By Amy Silverman
By Olivia LaVecchia
By Monica Alonzo and Stephen Lemons
By Chris Parker
By Michael Lacey
By Weston Phippen
What if Janet could help make Arizona's government representative of the people again?
As it now stands, a tiny but deeply engaged minority of Arizonans, perhaps 10 percent, push ultra-conservative candidates in gerrymandered districts past moderate Republicans in the primaries, then into office by garnering the majority Republican vote in the general elections.
An overhaul of the system, ungutted like past reform attempts, is badly needed, analysts suggest.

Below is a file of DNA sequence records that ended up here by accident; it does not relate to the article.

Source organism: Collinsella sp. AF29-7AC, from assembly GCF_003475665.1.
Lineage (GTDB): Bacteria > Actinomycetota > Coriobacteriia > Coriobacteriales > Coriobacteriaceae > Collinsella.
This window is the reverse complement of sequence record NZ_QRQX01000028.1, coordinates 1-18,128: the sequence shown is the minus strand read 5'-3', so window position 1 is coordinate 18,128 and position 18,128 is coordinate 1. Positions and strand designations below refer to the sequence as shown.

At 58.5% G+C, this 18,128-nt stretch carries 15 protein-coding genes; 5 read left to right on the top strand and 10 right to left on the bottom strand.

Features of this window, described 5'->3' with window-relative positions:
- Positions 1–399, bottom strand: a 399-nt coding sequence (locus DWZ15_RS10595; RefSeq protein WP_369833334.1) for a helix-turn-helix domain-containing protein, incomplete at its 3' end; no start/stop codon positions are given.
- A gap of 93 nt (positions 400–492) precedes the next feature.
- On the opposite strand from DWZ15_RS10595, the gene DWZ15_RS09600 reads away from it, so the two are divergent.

Or, even more daring, what about a new coalition of moderate Democrats and Republicans led by Napolitano, a third party of sorts, an entity that could work to galvanize support, especially in the primaries, for Arizona's moderate, progressive thinkers regardless of political affiliation?
Okay, maybe Janet Napolitano isn't Teddy Roosevelt.
But heck, she's better than John C. Frémont, who often gets the nod for Worst Arizona Governor. And even Frémont was able to make history playing political maverick when the current political system broke down. In 1856, before his failed stint as our governor, he was the first candidate for president for another brand-new political group, the Republican Party.